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For the traveler who demands a good drink, these kits come with everything but the booze. But if they are going to pack their own mini bottles, remind them to check the airline’s regulations—rules vary on whether it’s legal to drink your own booze in-flight. Also available in Moscow Mule, Champagne Cocktail, and Gin & Tonic.

Buy it: Amazon

3. The Spirit Infusion Kit; $42

Amazon

One of the best parts about making cocktails is that experimentation is rewarded. This infusion kit, including instruction and recipe book, bottle, strainers, and more, will help your cocktail enthusiast turn average vodka into a berry explosion or take tequila to the next level by infusing it with jalapeño peppers.

Buy it: Amazon

4. Tovolo Sphere Ice Molds; $10

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Instead of filling their glass with plain cubes, cocktail fans can use this set of two ice molds to craft spherical, uh, cubes. Each piece will melt slowly in a drink and add flair to their home bar. 

Buy it: Amazon

5. The Bitter Truth Travelers Set; $20

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Any cocktail aficionado worth their salt should have a few bottles of bitters. To spice things up, give them this sampler set that includes five complex flavors: celery bitters, classic old time aromatic bitters, orange bitters, Creole bitters, and Jerry Thomas bitters.

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6. Homemade Gin Kit; $50

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Though some home bartenders have a house cocktail, few can say they make their gin in-house. Help your loved one mix it up and make 750 ml of homemade gin with this collection that includes one tin of juniper berries, one tin of the company's secret botanical blend, one stainless steel funnel, one fine stainless steel strainer, and two 375-ml glass bottles. All that’s missing is your giftee's label—time for them to brush up on those Photoshop skills.

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7. The Cocktail Chronicles: Navigating the Cocktail Renaissance with Jigger, Shaker, and Glass; $15

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Whether the recipient is a seasoned bartender or a cocktail newcomer, Imbibe editor Paul Clarke’s book has something for everyone. From modern cocktails to obscure classics, the snapshots in this 200-page book show how far the cocktail scene has come—and where it’s going.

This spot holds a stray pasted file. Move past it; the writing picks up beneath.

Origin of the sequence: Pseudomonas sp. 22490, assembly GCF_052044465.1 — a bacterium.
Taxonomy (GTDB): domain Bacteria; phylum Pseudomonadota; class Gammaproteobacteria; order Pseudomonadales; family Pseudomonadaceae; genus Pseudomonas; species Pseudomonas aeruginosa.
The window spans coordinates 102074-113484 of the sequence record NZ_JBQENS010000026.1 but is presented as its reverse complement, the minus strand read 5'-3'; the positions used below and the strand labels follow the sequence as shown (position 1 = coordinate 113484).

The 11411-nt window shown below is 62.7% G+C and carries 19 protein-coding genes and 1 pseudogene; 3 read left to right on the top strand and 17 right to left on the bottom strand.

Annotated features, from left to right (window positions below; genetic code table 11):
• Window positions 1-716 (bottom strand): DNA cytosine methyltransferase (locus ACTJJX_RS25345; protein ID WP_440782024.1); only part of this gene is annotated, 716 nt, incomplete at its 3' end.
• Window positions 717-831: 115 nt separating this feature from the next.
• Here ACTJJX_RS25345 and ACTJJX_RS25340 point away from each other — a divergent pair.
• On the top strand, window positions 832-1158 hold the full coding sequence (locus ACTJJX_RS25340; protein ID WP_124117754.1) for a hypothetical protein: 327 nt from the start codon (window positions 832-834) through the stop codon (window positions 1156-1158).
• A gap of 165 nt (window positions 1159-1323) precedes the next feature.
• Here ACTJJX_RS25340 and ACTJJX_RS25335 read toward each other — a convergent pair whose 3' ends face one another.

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8. Glencairn Whisky Glass Set; $30

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Whiskey drinkers know that the type of glass can dramatically change the smell, taste, and experience of the drink. This set of four award-winning glasses would make any cocktail enthusiast swoon.

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9. Fancy Paper Straws; $5

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Almost any drink looks fancier with the addition of a patterned paper straw. Gussy up your loved ones' bars with a box of these beauties. The stocking stuffers are biodegradable, compostable, printed with food grade ink, and available in a variety of colors and patterns.

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10. Liquid Intelligence: The Art and Science of the Perfect Cocktail; $25

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This 416-page book should be a prerequisite for all science nerds who want to make better cocktails. Dave Arnold of Booker & Dax breaks down the facts and recipes to make any bar more interesting.

Buy it: Amazon

11. Libbey Mixologist 18-Piece Cocktail Glass Set; $39

Amazon

If your cocktail enthusiast likes to experiment with different drinks, then they need the glasses that go with them. They can’t have a martini in a margarita glass, nor drink tequila from a whiskey balloon, after all. Libbey’s set will instantly upgrade their bar cart.

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Bonus: Vintage Fernet Poster; $50

CANVAS ON DEMAND/Amazon

Bartenders call a shot of Fernet a "handshake." The bitter, minty liqueur is an acquired taste, but there's much to appreciate. Deck out the wall of the Fernet fan in your life with this reproduction vintage ad.